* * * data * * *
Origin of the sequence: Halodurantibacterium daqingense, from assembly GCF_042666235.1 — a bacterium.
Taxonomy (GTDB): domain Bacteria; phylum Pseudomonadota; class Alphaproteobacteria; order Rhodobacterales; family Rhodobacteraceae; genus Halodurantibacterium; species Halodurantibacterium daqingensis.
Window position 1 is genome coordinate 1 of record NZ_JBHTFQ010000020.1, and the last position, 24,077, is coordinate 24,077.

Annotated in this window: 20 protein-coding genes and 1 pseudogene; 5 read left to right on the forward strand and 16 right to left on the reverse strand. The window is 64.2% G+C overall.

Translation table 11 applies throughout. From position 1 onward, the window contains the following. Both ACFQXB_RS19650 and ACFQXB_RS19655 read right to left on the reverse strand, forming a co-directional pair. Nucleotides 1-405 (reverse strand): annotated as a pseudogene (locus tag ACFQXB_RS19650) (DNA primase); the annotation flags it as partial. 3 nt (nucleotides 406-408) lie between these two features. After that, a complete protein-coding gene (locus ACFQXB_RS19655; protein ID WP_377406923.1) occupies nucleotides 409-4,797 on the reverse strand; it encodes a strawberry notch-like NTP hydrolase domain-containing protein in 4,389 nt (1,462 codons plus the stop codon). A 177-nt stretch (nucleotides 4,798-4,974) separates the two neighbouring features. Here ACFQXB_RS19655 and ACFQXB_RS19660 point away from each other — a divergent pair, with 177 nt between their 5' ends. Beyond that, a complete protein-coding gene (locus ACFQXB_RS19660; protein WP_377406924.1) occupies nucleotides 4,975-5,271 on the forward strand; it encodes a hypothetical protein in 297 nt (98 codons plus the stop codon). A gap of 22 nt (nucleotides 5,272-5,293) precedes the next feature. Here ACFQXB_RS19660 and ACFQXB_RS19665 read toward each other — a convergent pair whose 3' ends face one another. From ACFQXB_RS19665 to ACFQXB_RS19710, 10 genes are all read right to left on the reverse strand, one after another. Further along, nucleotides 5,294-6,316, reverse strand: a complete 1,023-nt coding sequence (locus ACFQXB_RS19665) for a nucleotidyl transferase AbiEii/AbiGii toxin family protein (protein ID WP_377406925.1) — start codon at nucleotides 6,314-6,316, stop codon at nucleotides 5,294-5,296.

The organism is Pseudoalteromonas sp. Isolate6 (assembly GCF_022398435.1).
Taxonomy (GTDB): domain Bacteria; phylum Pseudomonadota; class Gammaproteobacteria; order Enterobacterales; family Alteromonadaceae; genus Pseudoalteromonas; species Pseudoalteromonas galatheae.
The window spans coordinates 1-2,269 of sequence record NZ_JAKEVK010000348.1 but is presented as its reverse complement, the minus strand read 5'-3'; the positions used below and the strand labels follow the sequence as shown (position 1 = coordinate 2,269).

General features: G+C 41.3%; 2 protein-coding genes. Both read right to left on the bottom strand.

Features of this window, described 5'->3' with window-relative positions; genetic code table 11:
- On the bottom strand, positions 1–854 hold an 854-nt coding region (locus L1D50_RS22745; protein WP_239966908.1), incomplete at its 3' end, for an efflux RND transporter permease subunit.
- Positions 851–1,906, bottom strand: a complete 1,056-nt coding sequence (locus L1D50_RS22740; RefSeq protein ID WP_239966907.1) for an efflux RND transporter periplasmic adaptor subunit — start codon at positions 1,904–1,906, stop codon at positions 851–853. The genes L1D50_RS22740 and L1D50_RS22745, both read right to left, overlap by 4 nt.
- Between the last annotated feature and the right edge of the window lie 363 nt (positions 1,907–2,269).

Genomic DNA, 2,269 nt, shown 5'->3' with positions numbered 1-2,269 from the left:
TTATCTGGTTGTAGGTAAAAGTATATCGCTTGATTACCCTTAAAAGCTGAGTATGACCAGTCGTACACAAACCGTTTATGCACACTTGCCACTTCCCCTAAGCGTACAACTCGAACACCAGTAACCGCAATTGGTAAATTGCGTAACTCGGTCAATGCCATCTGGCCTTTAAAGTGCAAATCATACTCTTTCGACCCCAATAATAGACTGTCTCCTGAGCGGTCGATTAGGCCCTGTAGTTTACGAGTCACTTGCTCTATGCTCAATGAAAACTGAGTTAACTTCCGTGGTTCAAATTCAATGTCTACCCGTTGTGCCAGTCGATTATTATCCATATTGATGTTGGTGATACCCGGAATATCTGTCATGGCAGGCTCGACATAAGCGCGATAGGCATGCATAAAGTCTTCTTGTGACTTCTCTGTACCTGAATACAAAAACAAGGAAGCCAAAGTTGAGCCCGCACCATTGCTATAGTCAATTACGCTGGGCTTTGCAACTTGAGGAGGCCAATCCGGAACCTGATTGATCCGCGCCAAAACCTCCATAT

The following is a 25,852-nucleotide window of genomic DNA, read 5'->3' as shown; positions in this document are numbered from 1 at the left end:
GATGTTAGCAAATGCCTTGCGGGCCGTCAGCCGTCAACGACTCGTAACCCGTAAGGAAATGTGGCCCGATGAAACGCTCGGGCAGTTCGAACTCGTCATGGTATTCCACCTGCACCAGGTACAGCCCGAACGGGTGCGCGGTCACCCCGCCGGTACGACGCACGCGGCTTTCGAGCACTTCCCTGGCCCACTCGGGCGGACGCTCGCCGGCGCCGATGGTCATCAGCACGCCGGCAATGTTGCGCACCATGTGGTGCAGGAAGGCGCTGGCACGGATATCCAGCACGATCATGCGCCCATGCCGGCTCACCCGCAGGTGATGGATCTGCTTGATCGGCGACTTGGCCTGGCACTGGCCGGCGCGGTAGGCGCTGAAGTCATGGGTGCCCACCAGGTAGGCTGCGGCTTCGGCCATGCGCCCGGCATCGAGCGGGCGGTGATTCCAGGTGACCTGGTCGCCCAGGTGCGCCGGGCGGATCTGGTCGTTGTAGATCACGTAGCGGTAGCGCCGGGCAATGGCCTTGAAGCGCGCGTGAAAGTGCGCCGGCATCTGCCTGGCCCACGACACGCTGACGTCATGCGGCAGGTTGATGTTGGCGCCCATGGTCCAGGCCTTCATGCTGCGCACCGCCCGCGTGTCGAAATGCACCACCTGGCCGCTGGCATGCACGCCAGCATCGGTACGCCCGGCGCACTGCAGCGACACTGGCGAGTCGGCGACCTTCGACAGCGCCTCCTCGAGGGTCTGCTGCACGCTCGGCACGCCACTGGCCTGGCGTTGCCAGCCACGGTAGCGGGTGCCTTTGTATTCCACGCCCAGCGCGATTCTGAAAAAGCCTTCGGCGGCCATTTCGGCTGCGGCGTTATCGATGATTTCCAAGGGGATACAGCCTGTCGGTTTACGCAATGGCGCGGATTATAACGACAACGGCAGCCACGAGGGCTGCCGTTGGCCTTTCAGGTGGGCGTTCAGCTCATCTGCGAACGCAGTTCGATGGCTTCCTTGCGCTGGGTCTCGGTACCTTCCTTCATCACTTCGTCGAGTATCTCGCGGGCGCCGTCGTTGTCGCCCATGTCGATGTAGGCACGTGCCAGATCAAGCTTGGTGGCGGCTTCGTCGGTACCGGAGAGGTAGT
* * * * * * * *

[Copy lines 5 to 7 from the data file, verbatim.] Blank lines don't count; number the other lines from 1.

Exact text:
Translation table 11 applies throughout. From position 1 onward, the window contains the following. Both ACFQXB_RS19650 and ACFQXB_RS19655 read right to left on the reverse strand, forming a co-directional pair. Nucleotides 1-405 (reverse strand): annotated as a pseudogene (locus tag ACFQXB_RS19650) (DNA primase); the annotation flags it as partial. 3 nt (nucleotides 406-408) lie between these two features. After that, a complete protein-coding gene (locus ACFQXB_RS19655; protein ID WP_377406923.1) occupies nucleotides 409-4,797 on the reverse strand; it encodes a strawberry notch-like NTP hydrolase domain-containing protein in 4,389 nt (1,462 codons plus the stop codon). A 177-nt stretch (nucleotides 4,798-4,974) separates the two neighbouring features. Here ACFQXB_RS19655 and ACFQXB_RS19660 point away from each other — a divergent pair, with 177 nt between their 5' ends. Beyond that, a complete protein-coding gene (locus ACFQXB_RS19660; protein WP_377406924.1) occupies nucleotides 4,975-5,271 on the forward strand; it encodes a hypothetical protein in 297 nt (98 codons plus the stop codon). A gap of 22 nt (nucleotides 5,272-5,293) precedes the next feature. Here ACFQXB_RS19660 and ACFQXB_RS19665 read toward each other — a convergent pair whose 3' ends face one another. From ACFQXB_RS19665 to ACFQXB_RS19710, 10 genes are all read right to left on the reverse strand, one after another. Further along, nucleotides 5,294-6,316, reverse strand: a complete 1,023-nt coding sequence (locus ACFQXB_RS19665) for a nucleotidyl transferase AbiEii/AbiGii toxin family protein (protein ID WP_377406925.1) — start codon at nucleotides 6,314-6,316, stop codon at nucleotides 5,294-5,296.

The organism is Pseudoalteromonas sp. Isolate6 (assembly GCF_022398435.1).
Taxonomy (GTDB): domain Bacteria; phylum Pseudomonadota; class Gammaproteobacteria; order Enterobacterales; family Alteromonadaceae; genus Pseudoalteromonas; species Pseudoalteromonas galatheae.